The animations are fluid, the special effects like blood and fire look nice while adding some sort of contrast to the dreary environment, and overall I really liked the whole presentation art-wise.
The music fits quite well and offers a lot when it comes to variety! The sound-design also fits quite well with all the sound effects coming off your crabs, worms and swarmers.
But let’s get to some flaws.
Overall there aren’t many flaws apart from some tweaking that the game still needs when it comes to the A.I. Sometimes your minions decide to take quite a long way to get to the same point as your other minions, which is rather annoying as they don’t avoid fire anymore when you press the attack button and may end up getting a few of your creatures killed by accident.
A different issue I had was the fact that there are no save files. You start a run with one Apostle and continue playing that specific run until you end up quitting. When you want to play more, you either click on Continue or New Game. If I wanted to play this specific Apostle later but wanted to try out a different Apostle I’d have to start a new game, losing all of my progress in my previous campaign, which I find rather annoying. I mean, the missions aren’t that long anyway, but you still need to skip all the dialogue and go through the tutorial and play the earlier and easier levels again from the getgo, which feels rather tedious to me.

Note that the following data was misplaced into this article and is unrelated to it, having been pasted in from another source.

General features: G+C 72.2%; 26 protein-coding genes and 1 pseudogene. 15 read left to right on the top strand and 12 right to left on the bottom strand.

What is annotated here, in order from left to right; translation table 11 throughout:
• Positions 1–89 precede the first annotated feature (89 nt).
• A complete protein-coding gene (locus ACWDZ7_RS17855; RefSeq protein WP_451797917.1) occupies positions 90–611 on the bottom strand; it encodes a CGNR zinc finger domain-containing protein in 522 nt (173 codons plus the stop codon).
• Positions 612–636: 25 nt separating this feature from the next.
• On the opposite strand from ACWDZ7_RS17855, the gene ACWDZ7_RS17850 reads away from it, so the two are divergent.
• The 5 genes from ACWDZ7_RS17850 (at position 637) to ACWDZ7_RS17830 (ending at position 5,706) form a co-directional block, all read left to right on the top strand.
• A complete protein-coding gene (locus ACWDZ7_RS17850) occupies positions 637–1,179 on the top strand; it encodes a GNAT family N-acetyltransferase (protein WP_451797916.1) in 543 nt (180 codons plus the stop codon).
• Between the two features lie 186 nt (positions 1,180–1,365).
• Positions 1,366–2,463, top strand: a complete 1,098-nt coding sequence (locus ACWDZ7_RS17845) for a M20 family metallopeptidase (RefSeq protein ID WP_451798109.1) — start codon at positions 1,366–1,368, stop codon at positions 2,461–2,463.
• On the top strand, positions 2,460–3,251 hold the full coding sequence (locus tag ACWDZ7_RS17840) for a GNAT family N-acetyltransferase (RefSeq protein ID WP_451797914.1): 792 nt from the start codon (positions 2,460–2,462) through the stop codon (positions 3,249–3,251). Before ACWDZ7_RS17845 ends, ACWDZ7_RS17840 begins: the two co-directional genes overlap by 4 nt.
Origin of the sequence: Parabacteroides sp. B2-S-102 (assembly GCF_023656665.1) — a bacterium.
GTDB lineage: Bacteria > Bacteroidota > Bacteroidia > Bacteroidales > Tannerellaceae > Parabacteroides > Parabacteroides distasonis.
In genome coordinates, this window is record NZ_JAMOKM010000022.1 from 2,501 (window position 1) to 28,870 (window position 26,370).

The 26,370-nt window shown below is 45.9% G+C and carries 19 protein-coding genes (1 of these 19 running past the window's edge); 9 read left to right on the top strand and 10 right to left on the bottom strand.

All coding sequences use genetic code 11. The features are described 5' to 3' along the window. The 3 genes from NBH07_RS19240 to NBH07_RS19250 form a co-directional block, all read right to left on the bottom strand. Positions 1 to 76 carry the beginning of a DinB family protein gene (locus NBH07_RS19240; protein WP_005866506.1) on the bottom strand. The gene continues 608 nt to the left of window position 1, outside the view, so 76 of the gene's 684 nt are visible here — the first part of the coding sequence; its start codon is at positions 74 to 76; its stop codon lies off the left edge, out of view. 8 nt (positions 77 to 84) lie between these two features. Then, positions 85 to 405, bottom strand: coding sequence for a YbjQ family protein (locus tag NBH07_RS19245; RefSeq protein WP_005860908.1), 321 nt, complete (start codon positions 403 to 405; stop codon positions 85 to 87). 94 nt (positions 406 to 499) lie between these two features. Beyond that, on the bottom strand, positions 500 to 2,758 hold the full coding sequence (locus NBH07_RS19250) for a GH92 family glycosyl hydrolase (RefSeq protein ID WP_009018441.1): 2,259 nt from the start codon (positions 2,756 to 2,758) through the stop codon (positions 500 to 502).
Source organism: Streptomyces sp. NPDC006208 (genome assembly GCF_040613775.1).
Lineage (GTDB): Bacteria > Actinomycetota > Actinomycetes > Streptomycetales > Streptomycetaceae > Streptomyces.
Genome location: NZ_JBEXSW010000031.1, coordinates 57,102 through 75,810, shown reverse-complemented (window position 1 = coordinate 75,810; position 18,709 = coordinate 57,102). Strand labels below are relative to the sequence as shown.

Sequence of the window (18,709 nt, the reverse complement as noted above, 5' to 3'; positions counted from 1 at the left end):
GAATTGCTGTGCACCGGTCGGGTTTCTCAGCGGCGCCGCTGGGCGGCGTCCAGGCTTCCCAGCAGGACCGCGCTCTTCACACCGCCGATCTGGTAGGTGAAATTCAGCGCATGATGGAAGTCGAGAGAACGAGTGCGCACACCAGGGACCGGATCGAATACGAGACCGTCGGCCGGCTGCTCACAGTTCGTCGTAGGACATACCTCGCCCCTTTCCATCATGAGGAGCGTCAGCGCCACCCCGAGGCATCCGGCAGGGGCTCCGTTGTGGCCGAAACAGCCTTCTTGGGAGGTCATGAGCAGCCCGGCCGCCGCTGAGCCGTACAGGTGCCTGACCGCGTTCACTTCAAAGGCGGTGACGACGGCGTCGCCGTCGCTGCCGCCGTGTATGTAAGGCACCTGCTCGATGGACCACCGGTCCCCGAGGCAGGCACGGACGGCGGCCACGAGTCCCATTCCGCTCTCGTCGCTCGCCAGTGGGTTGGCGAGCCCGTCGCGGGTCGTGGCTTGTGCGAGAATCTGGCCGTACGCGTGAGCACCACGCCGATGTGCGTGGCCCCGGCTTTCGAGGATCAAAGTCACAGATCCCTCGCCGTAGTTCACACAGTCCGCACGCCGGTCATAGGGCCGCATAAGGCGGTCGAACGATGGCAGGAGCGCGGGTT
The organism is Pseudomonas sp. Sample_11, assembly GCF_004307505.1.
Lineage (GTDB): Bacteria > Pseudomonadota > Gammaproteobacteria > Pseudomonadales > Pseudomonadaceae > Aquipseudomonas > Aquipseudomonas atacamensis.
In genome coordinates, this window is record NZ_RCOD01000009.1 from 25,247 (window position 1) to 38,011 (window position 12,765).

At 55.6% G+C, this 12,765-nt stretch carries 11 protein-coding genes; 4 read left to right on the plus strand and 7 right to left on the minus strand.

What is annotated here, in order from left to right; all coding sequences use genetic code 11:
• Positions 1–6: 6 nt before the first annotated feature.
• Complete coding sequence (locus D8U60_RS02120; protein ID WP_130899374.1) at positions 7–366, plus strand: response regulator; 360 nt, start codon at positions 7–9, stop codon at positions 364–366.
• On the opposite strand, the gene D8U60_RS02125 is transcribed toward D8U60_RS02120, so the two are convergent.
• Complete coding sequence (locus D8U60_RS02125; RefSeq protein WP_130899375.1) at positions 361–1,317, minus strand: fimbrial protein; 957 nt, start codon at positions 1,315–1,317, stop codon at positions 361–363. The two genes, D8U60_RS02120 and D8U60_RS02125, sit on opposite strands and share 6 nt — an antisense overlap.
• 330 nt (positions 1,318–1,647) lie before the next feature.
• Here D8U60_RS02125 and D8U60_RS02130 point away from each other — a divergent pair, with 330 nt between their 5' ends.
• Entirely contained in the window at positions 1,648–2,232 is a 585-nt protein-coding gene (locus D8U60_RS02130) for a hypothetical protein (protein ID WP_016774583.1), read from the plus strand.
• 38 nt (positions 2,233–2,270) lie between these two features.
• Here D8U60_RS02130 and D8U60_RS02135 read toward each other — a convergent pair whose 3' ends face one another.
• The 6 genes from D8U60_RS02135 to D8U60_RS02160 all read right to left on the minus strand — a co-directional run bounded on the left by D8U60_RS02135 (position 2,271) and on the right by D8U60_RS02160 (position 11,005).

I wanted to test out the Arena mode just a few minutes ago and ended up playing until Wave 15 where I ultimately died. Then I thought I’d try to play more of the Campaign before finishing up the review, as I really enjoyed playing Ivan Dorovich XIII just now and wanted to test out how many crabs are too many crabs. So, I hit Continue again and… I’m back at Wave 15 of the Arena mode. Really annoying! A quick little update or hotfix probably will result in this issue getting fixed and save files of sorts getting added to the game. If not, that’s a bummer but it doesn’t bother me personally too much.
Last but not least, the Conclusion.
Overall I’d say that Sea Salt is a highly enjoyable and quite challenging game that lets you be the bad guy once again – which I really like about games – while working with Lovecraftian themes and Eldtrich horrors to create the perfect game for in between during Spooktober.
I hope you enjoyed this review! Feel free to leave feedback or comment on your favourite Lovecraft story. :)
This post was first published on Indiecator by Dan Indiecator aka MagiWasTaken. If you like what you see here and want to see more, you can check me out on Twitch and YouTube as well. If you find this post on a website other than Indiecator.org, please write an e-mail to me. Thank you!